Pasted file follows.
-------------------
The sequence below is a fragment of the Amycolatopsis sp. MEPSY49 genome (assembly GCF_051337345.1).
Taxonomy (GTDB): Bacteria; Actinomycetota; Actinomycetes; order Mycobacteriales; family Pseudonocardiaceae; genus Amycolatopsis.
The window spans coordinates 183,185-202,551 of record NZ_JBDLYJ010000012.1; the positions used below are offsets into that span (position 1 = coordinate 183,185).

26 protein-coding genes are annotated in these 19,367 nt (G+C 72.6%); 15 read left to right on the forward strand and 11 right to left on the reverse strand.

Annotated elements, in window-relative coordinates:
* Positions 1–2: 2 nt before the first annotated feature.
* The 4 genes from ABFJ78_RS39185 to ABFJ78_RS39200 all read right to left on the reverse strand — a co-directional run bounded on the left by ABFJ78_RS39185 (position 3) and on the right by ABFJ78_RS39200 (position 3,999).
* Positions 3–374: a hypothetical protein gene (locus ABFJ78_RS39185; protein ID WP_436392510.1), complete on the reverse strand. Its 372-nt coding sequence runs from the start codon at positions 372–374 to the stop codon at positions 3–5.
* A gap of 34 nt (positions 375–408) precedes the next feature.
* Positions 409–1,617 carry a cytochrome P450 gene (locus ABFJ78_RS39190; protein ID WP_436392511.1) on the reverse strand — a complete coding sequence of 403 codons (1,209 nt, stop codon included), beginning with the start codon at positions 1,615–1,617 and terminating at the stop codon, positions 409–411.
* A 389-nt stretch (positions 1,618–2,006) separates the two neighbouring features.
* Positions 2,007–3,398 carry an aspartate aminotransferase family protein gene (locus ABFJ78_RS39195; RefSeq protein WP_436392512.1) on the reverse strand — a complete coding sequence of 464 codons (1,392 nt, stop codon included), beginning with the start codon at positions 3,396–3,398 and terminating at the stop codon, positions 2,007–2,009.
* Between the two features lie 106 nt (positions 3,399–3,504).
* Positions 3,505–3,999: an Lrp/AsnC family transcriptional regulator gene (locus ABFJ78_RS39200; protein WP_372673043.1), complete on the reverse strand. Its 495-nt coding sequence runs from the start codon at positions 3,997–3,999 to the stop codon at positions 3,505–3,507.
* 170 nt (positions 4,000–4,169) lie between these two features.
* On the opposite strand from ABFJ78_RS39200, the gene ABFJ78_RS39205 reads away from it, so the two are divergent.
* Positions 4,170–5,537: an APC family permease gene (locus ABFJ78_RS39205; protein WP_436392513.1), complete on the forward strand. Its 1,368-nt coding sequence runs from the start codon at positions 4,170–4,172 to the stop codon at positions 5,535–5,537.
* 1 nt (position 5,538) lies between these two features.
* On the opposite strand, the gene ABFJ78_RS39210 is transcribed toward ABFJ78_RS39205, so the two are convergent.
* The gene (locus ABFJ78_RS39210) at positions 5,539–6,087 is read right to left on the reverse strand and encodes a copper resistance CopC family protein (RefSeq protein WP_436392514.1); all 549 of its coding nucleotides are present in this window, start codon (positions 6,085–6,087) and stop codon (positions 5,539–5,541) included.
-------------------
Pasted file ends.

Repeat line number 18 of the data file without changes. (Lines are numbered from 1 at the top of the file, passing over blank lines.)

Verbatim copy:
* 1 nt (position 5,538) lies between these two features.